BD Beer Guide N to R

Nitro: Adding nitrogen to beer to create a smoother, creamier product with a finely bubbled head. Guinness Stout is the most common version of this technique.


Noble hops: Traditional European hops that are produced only in four small areas: Hallertau, Spalt and Tettnang in Germany, and Saaz in the Czech Republic. Noble hops are soft, refined, and prized for their subtle, less-bitter, somewhat spicy flavors. Strains of “nearly noble” hops either exhibit characteristics similar to, or were bred from, those four “noble” areas.


Pale ale: Ales brewed with lightly roasted “pale” malts, which creates more of a balance between hops and malts than in hop-dominated India Pale Ales. The pale-malt recipe also results in a lighter color. First brewed in the 1700s. American Pale Ales like the trend-setting Sierra Nevada Pale Ale contain more hops (especially American hops) than their counterparts in other countries.


Pilsner: The most common beer worldwide, pilsners are pale lagers that are typically crisp, clear, low-ABV, light-bodied and refreshing. Most American “big beers” – Budweiser, Coors, Heineken, Pabst Blue Ribbon, etc. – are pilsners. The name derives from Pilsen, a Czech Republic city where the brewing style originated in 1842.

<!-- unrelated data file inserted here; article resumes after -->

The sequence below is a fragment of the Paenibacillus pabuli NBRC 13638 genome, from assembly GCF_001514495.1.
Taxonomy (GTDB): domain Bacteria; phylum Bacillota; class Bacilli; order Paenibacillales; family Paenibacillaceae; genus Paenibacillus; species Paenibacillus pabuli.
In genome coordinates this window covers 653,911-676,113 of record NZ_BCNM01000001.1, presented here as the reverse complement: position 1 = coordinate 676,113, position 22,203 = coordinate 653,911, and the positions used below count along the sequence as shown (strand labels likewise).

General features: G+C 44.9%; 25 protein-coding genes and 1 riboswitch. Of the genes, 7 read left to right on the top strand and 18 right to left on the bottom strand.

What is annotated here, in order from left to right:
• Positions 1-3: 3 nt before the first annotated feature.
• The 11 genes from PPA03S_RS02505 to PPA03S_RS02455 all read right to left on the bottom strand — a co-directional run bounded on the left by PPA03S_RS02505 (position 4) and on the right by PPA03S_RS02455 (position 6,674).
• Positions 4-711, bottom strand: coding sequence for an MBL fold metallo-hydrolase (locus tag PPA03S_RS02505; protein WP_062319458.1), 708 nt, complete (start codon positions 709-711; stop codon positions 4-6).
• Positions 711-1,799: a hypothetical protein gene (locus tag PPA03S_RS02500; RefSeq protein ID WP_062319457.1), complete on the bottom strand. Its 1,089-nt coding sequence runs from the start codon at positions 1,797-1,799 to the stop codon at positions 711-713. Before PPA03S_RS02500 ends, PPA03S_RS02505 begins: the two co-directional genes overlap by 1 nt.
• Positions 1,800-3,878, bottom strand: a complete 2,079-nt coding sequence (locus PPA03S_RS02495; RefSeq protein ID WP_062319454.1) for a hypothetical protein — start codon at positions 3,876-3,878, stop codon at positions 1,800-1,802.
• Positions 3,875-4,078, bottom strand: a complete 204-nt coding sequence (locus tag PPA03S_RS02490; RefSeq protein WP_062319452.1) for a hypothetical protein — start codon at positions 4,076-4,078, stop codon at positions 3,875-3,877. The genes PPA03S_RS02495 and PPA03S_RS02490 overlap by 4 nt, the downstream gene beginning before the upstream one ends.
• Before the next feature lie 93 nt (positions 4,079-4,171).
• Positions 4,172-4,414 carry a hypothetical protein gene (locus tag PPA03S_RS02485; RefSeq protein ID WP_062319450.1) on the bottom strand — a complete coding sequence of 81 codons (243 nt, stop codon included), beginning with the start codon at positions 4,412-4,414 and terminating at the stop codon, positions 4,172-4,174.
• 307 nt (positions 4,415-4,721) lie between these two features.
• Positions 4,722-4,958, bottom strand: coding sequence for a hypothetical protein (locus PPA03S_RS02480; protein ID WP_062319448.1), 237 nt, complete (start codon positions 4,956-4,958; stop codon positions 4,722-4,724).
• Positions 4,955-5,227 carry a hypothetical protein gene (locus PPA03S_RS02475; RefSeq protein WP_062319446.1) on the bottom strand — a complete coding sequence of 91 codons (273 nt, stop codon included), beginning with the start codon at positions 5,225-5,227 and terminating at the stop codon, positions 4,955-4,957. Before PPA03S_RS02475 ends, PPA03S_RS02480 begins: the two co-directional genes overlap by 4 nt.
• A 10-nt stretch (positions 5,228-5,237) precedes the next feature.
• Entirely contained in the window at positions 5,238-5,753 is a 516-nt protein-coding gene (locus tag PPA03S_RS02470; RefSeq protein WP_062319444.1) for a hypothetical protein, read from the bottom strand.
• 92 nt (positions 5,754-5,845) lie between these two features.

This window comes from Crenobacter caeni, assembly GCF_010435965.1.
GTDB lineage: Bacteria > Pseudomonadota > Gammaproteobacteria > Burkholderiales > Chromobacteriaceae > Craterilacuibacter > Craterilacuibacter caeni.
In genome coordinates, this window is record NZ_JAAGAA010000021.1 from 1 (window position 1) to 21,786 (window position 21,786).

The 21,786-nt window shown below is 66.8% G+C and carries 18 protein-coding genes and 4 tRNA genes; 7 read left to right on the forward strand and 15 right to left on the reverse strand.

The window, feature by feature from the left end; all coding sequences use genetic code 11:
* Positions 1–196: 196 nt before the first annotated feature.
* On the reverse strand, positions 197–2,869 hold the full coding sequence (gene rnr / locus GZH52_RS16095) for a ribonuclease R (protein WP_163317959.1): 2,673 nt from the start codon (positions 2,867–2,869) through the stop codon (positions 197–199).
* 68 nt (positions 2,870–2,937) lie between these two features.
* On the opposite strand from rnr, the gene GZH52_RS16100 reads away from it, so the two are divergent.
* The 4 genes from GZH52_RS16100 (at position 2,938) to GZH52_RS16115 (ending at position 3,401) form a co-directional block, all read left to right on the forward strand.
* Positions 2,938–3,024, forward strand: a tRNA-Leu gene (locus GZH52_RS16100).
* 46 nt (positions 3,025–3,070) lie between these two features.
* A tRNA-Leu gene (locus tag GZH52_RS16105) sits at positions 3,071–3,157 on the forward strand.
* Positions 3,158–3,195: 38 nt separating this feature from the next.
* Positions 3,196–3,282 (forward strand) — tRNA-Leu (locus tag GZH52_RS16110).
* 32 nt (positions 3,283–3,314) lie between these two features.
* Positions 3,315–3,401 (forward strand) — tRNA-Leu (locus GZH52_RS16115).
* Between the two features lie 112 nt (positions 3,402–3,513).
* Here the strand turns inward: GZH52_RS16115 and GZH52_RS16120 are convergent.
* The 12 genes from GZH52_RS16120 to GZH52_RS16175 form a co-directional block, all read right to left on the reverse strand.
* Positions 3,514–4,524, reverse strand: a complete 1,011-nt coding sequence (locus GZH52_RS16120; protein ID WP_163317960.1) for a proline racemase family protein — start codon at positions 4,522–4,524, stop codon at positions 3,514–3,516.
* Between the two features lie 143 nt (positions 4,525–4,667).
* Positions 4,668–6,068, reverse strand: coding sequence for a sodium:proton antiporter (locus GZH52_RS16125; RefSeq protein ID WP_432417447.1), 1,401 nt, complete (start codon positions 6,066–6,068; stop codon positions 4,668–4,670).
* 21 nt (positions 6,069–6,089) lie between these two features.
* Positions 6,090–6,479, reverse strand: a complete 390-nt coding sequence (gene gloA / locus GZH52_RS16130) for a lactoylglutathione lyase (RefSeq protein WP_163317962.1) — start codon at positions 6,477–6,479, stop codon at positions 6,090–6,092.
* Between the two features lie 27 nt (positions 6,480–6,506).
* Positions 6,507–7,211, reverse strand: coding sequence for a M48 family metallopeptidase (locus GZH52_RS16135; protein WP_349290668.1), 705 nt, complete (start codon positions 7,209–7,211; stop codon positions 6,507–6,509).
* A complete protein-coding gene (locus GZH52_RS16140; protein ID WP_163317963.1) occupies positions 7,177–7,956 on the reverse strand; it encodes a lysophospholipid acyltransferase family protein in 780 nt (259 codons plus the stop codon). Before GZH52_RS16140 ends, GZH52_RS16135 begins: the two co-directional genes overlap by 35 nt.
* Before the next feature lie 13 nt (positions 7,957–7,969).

Porter: Rich, dark, roasted, malty beers, brewed with brown, black, pale, or chocolate malts. Can be dry and pleasantly acidic. Originated in London in the 1700s when the palates of beers drinkers began to evolve dramatically. The name porter may originate from the beer’s popularity among transportation workers (or porters) in London from that period. Comparatively less dark and less dry than stouts, a similar style.


Red ale: Typically a crisp, heavier, maltier, more-caramel version of the pale ale, with varying degrees of hoppiness, particularly at the finish. The name comes from the roasted malts that can give these ales a reddish, coppery appearance. Oftentimes synonymous with amber ale.


Reinheitsgebot: Also known as the German Beer Purity Law of 1516, this law in the Holy Roman Empire and its successor state, Germany, regulated the ingredients of beer to just water, barley and hops. Yeast was amended into the law in the 18th century, after Louis Pasteur discovered yeast’s role in fermentation. The Reinheitsgebot held until being replaced in 1993 by a new law that allows slightly more ingredients. However, many German brewers claim to adhere to Reinheitsgebot regulations.


Rye beer: A style of beer in both ales and lagers brewed with Rye malt in the recipe. These beers usually have a grainy, hearty flavor with a “kick” to it, are dark in color and low in ABV.